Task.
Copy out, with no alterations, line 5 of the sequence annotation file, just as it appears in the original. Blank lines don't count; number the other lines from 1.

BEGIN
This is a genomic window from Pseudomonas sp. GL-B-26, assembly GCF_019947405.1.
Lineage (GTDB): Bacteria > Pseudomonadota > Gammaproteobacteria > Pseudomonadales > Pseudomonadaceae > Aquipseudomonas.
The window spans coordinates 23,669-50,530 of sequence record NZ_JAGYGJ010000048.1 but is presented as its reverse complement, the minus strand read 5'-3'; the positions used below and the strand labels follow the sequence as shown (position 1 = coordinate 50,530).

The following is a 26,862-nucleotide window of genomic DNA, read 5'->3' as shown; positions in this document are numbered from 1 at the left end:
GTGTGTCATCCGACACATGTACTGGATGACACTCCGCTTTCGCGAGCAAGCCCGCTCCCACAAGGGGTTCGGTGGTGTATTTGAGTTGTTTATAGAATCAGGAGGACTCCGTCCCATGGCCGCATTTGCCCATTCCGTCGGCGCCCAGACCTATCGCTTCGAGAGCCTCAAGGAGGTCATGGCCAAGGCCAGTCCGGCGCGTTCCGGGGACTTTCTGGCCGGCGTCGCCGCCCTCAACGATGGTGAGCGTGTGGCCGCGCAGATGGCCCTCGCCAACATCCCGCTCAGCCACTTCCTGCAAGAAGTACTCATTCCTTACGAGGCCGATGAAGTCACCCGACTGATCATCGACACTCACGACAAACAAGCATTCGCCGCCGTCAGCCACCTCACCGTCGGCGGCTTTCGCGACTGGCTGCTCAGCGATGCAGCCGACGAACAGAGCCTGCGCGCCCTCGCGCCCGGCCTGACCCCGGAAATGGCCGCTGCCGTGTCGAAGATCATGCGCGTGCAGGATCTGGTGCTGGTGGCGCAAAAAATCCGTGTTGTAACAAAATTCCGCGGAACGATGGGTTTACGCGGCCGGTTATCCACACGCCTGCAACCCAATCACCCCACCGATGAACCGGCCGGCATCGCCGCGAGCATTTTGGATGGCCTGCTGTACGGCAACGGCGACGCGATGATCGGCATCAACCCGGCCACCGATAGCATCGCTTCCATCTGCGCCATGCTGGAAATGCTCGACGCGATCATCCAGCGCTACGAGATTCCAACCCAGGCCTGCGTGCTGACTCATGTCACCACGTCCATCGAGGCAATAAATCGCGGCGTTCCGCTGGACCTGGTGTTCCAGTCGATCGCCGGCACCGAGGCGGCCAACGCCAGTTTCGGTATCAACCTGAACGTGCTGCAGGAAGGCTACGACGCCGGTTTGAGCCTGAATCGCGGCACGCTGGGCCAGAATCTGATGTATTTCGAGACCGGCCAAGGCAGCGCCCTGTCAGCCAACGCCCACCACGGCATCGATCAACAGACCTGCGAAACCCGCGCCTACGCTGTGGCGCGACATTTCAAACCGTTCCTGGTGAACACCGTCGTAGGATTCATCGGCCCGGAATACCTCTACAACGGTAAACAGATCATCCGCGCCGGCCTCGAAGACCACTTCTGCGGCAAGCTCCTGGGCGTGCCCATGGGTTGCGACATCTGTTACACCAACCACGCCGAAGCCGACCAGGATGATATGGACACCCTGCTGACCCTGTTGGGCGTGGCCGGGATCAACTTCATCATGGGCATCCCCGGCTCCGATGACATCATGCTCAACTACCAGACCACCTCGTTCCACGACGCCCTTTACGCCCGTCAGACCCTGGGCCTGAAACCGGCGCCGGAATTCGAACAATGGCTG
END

GTGTGTCATCCGACACATGTACTGGATGACACTCCGCTTTCGCGAGCAAGCCCGCTCCCACAAGGGGTTCGGTGGTGTATTTGAGTTGTTTATAGAATCAGGAGGACTCCGTCCCATGGCCGCATTTGCCCATTCCGTCGGCGCCCAGACCTATCGCTTCGAGAGCCTCAAGGAGGTCATGGCCAAGGCCAGTCCGGCGCGTTCCGGGGACTTTCTGGCCGGCGTCGCCGCCCTCAACGATGGTGAGCGTGTGGCCGCGCAGATGGCCCTCGCCAACATCCCGCTCAGCCACTTCCTGCAAGAAGTACTCATTCCTTACGAGGCCGATGAAGTCACCCGACTGATCATCGACACTCACGACAAACAAGCATTCGCCGCCGTCAGCCACCTCACCGTCGGCGGCTTTCGCGACTGGCTGCTCAGCGATGCAGCCGACGAACAGAGCCTGCGCGCCCTCGCGCCCGGCCTGACCCCGGAAATGGCCGCTGCCGTGTCGAAGATCATGCGCGTGCAGGATCTGGTGCTGGTGGCGCAAAAAATCCGTGTTGTAACAAAATTCCGCGGAACGATGGGTTTACGCGGCCGGTTATCCACACGCCTGCAACCCAATCACCCCACCGATGAACCGGCCGGCATCGCCGCGAGCATTTTGGATGGCCTGCTGTACGGCAACGGCGACGCGATGATCGGCATCAACCCGGCCACCGATAGCATCGCTTCCATCTGCGCCATGCTGGAAATGCTCGACGCGATCATCCAGCGCTACGAGATTCCAACCCAGGCCTGCGTGCTGACTCATGTCACCACGTCCATCGAGGCAATAAATCGCGGCGTTCCGCTGGACCTGGTGTTCCAGTCGATCGCCGGCACCGAGGCGGCCAACGCCAGTTTCGGTATCAACCTGAACGTGCTGCAGGAAGGCTACGACGCCGGTTTGAGCCTGAATCGCGGCACGCTGGGCCAGAATCTGATGTATTTCGAGACCGGCCAAGGCAGCGCCCTGTCAGCCAACGCCCACCACGGCATCGATCAACAGACCTGCGAAACCCGCGCCTACGCTGTGGCGCGACATTTCAAACCGTTCCTGGTGAACACCGTCGTAGGATTCATCGGCCCGGAATACCTCTACAACGGTAAACAGATCATCCGCGCCGGCCTCGAAGACCACTTCTGCGGCAAGCTCCTGGGCGTGCCCATGGGTTGCGACATCTGTTACACCAACCACGCCGAAGCCGACCAGGATGATATGGACACCCTGCTGACCCTGTTGGGCGTGGCCGGGATCAACTTCATCATGGGCATCCCCGGCTCCGATGACATCATGCTCAACTACCAGACCACCTCGTTCCACGACGCCCTTTACGCCCGTCAGACCCTGGGCCTGAAACCGGCGCCGGAATTCGAACAATGGCTG